In terms of the actual gameplay there is plenty of variety here. "Standard" battle sequences see Asura using light and heavy attacks as well as firing projectiles, jumping, dodging attacks and more. At some points you can increase your power or activate special, super powerful, move via the "Burst Gauge". These action sequences are fast and fluid, but really only a small part of the gameplay.

The second gameplay style is the on-rails shooter of sorts. These sections of the game see you, as Asura, flying into the screen and you needing to put the reticule over enemy targets and fire missiles at them. The third game style, and the majority of the gameplay could be considered an interactive anime film which is filled with QTE's (Quick Time Events). Essentially as the prompts appear on screen you have a small amount of time to perform the action on the controller - hit a button or move the analogue sticks in a particular direction. Needless to say if you don't like QTE's in games, then this isn't the title for you!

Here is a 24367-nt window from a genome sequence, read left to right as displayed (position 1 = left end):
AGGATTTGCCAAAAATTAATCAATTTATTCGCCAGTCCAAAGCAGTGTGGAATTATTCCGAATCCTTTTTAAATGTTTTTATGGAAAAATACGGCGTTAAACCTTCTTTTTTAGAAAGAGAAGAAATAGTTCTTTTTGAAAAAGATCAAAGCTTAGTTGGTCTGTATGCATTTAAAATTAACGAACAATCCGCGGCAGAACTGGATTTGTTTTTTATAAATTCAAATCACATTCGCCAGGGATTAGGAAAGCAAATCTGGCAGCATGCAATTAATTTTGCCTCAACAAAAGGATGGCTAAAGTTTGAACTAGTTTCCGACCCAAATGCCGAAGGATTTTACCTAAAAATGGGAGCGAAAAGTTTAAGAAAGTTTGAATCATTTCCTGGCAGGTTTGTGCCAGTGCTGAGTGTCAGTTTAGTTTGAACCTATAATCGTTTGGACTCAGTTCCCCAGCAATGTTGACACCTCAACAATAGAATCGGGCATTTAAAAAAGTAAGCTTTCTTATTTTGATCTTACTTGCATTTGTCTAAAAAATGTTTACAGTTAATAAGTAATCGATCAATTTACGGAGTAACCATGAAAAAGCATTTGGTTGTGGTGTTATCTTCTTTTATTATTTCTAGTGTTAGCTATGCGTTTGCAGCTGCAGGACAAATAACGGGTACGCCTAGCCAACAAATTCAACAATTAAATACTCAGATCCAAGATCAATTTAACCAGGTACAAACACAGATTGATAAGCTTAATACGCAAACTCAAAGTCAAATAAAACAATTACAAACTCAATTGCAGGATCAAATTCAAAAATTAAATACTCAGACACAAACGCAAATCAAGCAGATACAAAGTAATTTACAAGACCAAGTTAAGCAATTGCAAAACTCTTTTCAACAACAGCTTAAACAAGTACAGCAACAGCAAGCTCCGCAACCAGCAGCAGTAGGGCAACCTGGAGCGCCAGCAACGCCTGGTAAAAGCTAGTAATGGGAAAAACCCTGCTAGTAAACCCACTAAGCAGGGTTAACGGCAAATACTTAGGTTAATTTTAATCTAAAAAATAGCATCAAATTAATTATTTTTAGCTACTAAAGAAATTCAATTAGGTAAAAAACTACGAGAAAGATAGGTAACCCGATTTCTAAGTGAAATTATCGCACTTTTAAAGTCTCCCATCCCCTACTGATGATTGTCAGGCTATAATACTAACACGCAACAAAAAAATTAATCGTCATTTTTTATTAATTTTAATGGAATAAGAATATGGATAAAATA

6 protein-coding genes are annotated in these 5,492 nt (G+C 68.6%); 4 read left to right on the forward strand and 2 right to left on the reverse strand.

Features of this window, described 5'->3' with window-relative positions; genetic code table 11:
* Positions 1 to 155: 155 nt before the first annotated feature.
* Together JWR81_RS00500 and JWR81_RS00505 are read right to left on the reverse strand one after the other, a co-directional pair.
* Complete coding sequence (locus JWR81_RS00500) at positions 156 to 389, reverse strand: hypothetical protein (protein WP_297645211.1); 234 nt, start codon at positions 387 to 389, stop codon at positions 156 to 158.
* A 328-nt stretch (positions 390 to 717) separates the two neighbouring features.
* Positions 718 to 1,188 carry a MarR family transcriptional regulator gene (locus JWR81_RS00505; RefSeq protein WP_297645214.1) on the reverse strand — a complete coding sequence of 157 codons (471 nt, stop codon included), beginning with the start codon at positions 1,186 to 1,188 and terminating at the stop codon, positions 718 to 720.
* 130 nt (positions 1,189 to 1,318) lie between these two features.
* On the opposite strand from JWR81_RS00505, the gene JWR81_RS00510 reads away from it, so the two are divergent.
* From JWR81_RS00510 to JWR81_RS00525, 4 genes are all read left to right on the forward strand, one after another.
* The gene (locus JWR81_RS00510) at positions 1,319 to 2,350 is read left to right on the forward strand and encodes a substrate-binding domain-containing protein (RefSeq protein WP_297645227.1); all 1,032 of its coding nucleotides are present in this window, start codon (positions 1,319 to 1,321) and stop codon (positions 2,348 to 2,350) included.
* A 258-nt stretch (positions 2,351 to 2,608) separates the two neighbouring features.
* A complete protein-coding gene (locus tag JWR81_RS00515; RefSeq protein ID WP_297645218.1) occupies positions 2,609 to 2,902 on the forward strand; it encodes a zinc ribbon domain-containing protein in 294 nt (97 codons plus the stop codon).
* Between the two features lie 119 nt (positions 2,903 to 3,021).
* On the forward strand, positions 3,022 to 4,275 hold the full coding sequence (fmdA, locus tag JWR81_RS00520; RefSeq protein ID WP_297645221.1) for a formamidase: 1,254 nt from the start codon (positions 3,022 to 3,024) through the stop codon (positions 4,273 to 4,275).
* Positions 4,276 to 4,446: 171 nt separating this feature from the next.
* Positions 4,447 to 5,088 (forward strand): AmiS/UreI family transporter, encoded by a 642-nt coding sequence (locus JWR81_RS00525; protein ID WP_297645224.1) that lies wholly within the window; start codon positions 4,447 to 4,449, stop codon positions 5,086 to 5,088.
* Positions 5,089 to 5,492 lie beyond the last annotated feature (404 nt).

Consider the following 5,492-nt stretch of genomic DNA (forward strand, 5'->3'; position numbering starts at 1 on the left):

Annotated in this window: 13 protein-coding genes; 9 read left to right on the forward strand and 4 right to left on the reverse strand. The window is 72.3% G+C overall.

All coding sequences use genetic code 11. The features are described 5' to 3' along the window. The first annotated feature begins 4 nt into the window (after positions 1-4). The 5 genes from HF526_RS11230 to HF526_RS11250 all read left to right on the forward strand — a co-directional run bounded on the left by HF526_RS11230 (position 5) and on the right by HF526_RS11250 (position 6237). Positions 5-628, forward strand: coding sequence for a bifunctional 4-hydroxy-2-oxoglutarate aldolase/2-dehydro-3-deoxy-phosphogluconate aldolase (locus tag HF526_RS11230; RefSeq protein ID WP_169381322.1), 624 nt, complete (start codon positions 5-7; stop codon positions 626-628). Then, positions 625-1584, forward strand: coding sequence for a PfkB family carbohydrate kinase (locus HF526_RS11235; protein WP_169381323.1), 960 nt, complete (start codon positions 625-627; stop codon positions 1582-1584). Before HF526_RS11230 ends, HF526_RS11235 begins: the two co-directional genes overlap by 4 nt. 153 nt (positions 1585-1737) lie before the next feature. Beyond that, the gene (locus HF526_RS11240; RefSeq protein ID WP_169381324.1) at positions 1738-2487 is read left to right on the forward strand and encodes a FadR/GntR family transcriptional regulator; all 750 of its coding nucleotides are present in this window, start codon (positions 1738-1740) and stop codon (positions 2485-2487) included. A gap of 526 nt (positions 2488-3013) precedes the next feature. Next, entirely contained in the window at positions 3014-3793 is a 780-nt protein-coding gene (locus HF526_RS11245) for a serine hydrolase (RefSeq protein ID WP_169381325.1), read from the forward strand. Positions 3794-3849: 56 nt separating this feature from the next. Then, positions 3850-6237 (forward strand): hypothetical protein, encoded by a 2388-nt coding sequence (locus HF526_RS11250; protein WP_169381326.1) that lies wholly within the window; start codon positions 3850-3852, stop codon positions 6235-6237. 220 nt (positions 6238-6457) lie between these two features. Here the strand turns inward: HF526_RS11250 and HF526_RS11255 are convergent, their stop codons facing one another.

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Characters in Asura's Wrath look fantastic.
What makes this game so special is simply the craziness of it all - we expect games like this from developers like Grasshopper Manufacture, or Tim Schafer's Double Fine Productions - but coming from Capcom and CyberConnect2 this is something quite different (although CyberConnect2 have developed the .Hack games on PS2 as well as the Naruto titles on multiple platforms). Everything here is just massive with bosses as big as planets, weapons that can destroy planets, and characters spouting some wonderful - but also occasionally crappy - over the top dialogue. As you play through the game you will unlock artwork which really should be checked out as it's pretty gorgeous.